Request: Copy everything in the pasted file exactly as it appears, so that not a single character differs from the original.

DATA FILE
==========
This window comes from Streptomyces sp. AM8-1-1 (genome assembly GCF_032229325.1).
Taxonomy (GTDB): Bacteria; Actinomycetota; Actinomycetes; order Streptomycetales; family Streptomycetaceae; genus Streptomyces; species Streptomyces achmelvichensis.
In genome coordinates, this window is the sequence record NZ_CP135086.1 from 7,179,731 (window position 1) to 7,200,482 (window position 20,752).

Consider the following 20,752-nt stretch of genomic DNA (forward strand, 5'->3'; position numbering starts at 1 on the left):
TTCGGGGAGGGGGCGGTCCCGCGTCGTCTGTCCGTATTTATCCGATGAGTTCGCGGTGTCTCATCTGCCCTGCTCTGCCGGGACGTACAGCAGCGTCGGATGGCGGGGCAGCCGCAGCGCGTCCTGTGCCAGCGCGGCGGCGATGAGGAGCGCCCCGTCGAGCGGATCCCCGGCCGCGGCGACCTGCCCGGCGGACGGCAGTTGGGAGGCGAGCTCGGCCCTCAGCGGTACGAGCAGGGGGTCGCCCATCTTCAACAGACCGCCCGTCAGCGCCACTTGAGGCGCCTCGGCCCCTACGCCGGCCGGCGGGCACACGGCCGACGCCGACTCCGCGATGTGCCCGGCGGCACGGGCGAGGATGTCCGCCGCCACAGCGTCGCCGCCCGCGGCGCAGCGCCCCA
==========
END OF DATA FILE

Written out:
This window comes from Streptomyces sp. AM8-1-1 (genome assembly GCF_032229325.1).
Taxonomy (GTDB): Bacteria; Actinomycetota; Actinomycetes; order Streptomycetales; family Streptomycetaceae; genus Streptomyces; species Streptomyces achmelvichensis.
In genome coordinates, this window is the sequence record NZ_CP135086.1 from 7,179,731 (window position 1) to 7,200,482 (window position 20,752).

Consider the following 20,752-nt stretch of genomic DNA (forward strand, 5'->3'; position numbering starts at 1 on the left):
TTCGGGGAGGGGGCGGTCCCGCGTCGTCTGTCCGTATTTATCCGATGAGTTCGCGGTGTCTCATCTGCCCTGCTCTGCCGGGACGTACAGCAGCGTCGGATGGCGGGGCAGCCGCAGCGCGTCCTGTGCCAGCGCGGCGGCGATGAGGAGCGCCCCGTCGAGCGGATCCCCGGCCGCGGCGACCTGCCCGGCGGACGGCAGTTGGGAGGCGAGCTCGGCCCTCAGCGGTACGAGCAGGGGGTCGCCCATCTTCAACAGACCGCCCGTCAGCGCCACTTGAGGCGCCTCGGCCCCTACGCCGGCCGGCGGGCACACGGCCGACGCCGACTCCGCGATGTGCCCGGCGGCACGGGCGAGGATGTCCGCCGCCACAGCGTCGCCGCCCGCGGCGCAGCGCCCCA